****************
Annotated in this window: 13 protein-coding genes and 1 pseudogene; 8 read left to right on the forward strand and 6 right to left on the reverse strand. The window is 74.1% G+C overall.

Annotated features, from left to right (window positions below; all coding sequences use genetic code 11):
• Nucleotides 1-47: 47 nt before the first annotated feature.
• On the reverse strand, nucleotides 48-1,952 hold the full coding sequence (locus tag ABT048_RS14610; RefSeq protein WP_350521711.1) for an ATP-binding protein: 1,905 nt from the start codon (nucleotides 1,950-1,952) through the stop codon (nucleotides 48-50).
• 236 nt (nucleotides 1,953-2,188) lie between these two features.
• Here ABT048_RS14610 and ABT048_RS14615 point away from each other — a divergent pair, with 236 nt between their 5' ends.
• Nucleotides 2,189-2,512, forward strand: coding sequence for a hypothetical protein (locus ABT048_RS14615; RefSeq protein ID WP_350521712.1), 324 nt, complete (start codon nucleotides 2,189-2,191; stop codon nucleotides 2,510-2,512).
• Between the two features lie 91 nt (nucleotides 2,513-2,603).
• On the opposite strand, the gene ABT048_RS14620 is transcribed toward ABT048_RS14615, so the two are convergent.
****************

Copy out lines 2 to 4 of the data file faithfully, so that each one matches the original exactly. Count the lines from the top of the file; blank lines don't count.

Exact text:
Annotated features, from left to right (window positions below; all coding sequences use genetic code 11):
• Nucleotides 1-47: 47 nt before the first annotated feature.
• On the reverse strand, nucleotides 48-1,952 hold the full coding sequence (locus tag ABT048_RS14610; RefSeq protein WP_350521711.1) for an ATP-binding protein: 1,905 nt from the start codon (nucleotides 1,950-1,952) through the stop codon (nucleotides 48-50).